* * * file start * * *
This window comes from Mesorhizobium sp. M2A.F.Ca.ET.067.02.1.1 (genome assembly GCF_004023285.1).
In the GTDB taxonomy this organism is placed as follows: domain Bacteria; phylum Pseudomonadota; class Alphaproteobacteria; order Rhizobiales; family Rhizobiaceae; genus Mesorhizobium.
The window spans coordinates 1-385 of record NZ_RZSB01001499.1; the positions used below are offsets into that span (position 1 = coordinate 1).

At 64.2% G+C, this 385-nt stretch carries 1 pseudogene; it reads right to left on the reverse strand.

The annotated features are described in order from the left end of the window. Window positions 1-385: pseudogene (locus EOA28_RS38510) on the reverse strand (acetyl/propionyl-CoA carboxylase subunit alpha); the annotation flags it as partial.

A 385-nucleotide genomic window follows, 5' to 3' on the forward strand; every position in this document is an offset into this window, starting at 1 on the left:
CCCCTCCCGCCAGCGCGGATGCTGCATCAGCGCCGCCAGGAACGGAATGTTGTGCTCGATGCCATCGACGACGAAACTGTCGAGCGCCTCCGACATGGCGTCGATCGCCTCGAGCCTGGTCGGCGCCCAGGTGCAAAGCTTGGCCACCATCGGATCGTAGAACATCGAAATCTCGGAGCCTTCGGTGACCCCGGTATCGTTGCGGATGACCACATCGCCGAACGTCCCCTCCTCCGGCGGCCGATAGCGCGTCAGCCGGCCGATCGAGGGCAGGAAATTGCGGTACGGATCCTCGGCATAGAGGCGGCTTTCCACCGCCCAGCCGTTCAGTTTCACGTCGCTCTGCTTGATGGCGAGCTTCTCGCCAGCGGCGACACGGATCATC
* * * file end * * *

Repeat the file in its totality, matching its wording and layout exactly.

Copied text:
This window comes from Mesorhizobium sp. M2A.F.Ca.ET.067.02.1.1 (genome assembly GCF_004023285.1).
In the GTDB taxonomy this organism is placed as follows: domain Bacteria; phylum Pseudomonadota; class Alphaproteobacteria; order Rhizobiales; family Rhizobiaceae; genus Mesorhizobium.
The window spans coordinates 1-385 of record NZ_RZSB01001499.1; the positions used below are offsets into that span (position 1 = coordinate 1).

At 64.2% G+C, this 385-nt stretch carries 1 pseudogene; it reads right to left on the reverse strand.

The annotated features are described in order from the left end of the window. Window positions 1-385: pseudogene (locus EOA28_RS38510) on the reverse strand (acetyl/propionyl-CoA carboxylase subunit alpha); the annotation flags it as partial.

A 385-nucleotide genomic window follows, 5' to 3' on the forward strand; every position in this document is an offset into this window, starting at 1 on the left:
CCCCTCCCGCCAGCGCGGATGCTGCATCAGCGCCGCCAGGAACGGAATGTTGTGCTCGATGCCATCGACGACGAAACTGTCGAGCGCCTCCGACATGGCGTCGATCGCCTCGAGCCTGGTCGGCGCCCAGGTGCAAAGCTTGGCCACCATCGGATCGTAGAACATCGAAATCTCGGAGCCTTCGGTGACCCCGGTATCGTTGCGGATGACCACATCGCCGAACGTCCCCTCCTCCGGCGGCCGATAGCGCGTCAGCCGGCCGATCGAGGGCAGGAAATTGCGGTACGGATCCTCGGCATAGAGGCGGCTTTCCACCGCCCAGCCGTTCAGTTTCACGTCGCTCTGCTTGATGGCGAGCTTCTCGCCAGCGGCGACACGGATCATC